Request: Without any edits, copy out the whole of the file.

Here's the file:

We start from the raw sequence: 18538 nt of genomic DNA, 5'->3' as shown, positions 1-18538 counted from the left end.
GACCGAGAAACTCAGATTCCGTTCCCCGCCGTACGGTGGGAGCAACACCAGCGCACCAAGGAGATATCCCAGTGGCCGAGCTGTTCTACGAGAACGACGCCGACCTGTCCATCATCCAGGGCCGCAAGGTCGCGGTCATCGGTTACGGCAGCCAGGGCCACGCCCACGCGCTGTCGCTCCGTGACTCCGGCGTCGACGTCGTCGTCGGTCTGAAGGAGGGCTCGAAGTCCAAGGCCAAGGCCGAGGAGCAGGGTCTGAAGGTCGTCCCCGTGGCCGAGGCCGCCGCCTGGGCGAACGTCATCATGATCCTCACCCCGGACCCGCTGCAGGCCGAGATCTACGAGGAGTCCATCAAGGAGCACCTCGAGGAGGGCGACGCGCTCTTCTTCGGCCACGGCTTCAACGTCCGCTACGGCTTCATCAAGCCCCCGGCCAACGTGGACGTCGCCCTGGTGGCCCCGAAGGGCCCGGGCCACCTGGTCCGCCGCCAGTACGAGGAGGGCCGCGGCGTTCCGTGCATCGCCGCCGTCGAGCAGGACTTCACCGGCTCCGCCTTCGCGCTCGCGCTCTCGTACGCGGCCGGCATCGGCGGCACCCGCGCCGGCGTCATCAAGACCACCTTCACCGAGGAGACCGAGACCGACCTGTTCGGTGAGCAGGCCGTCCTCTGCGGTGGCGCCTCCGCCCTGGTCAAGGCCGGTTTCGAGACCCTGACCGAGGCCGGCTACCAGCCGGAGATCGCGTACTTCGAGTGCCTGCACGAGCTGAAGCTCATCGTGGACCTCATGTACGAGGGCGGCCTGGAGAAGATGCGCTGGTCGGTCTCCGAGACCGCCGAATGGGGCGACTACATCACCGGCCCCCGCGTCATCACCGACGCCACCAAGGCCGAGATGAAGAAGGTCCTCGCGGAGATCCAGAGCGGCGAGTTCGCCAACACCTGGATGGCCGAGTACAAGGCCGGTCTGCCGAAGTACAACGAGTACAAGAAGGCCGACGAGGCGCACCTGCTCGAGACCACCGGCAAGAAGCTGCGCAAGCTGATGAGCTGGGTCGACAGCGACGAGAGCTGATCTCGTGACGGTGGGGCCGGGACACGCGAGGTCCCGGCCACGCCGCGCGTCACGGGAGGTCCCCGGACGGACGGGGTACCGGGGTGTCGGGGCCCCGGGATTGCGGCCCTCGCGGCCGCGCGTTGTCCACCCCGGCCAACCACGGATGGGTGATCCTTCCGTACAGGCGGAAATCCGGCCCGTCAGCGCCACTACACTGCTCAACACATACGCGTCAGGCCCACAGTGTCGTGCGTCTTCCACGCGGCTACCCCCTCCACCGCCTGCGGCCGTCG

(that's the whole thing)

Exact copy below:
We start from the raw sequence: 18538 nt of genomic DNA, 5'->3' as shown, positions 1-18538 counted from the left end.
GACCGAGAAACTCAGATTCCGTTCCCCGCCGTACGGTGGGAGCAACACCAGCGCACCAAGGAGATATCCCAGTGGCCGAGCTGTTCTACGAGAACGACGCCGACCTGTCCATCATCCAGGGCCGCAAGGTCGCGGTCATCGGTTACGGCAGCCAGGGCCACGCCCACGCGCTGTCGCTCCGTGACTCCGGCGTCGACGTCGTCGTCGGTCTGAAGGAGGGCTCGAAGTCCAAGGCCAAGGCCGAGGAGCAGGGTCTGAAGGTCGTCCCCGTGGCCGAGGCCGCCGCCTGGGCGAACGTCATCATGATCCTCACCCCGGACCCGCTGCAGGCCGAGATCTACGAGGAGTCCATCAAGGAGCACCTCGAGGAGGGCGACGCGCTCTTCTTCGGCCACGGCTTCAACGTCCGCTACGGCTTCATCAAGCCCCCGGCCAACGTGGACGTCGCCCTGGTGGCCCCGAAGGGCCCGGGCCACCTGGTCCGCCGCCAGTACGAGGAGGGCCGCGGCGTTCCGTGCATCGCCGCCGTCGAGCAGGACTTCACCGGCTCCGCCTTCGCGCTCGCGCTCTCGTACGCGGCCGGCATCGGCGGCACCCGCGCCGGCGTCATCAAGACCACCTTCACCGAGGAGACCGAGACCGACCTGTTCGGTGAGCAGGCCGTCCTCTGCGGTGGCGCCTCCGCCCTGGTCAAGGCCGGTTTCGAGACCCTGACCGAGGCCGGCTACCAGCCGGAGATCGCGTACTTCGAGTGCCTGCACGAGCTGAAGCTCATCGTGGACCTCATGTACGAGGGCGGCCTGGAGAAGATGCGCTGGTCGGTCTCCGAGACCGCCGAATGGGGCGACTACATCACCGGCCCCCGCGTCATCACCGACGCCACCAAGGCCGAGATGAAGAAGGTCCTCGCGGAGATCCAGAGCGGCGAGTTCGCCAACACCTGGATGGCCGAGTACAAGGCCGGTCTGCCGAAGTACAACGAGTACAAGAAGGCCGACGAGGCGCACCTGCTCGAGACCACCGGCAAGAAGCTGCGCAAGCTGATGAGCTGGGTCGACAGCGACGAGAGCTGATCTCGTGACGGTGGGGCCGGGACACGCGAGGTCCCGGCCACGCCGCGCGTCACGGGAGGTCCCCGGACGGACGGGGTACCGGGGTGTCGGGGCCCCGGGATTGCGGCCCTCGCGGCCGCGCGTTGTCCACCCCGGCCAACCACGGATGGGTGATCCTTCCGTACAGGCGGAAATCCGGCCCGTCAGCGCCACTACACTGCTCAACACATACGCGTCAGGCCCACAGTGTCGTGCGTCTTCCACGCGGCTACCCCCTCCACCGCCTGCGGCCGTCG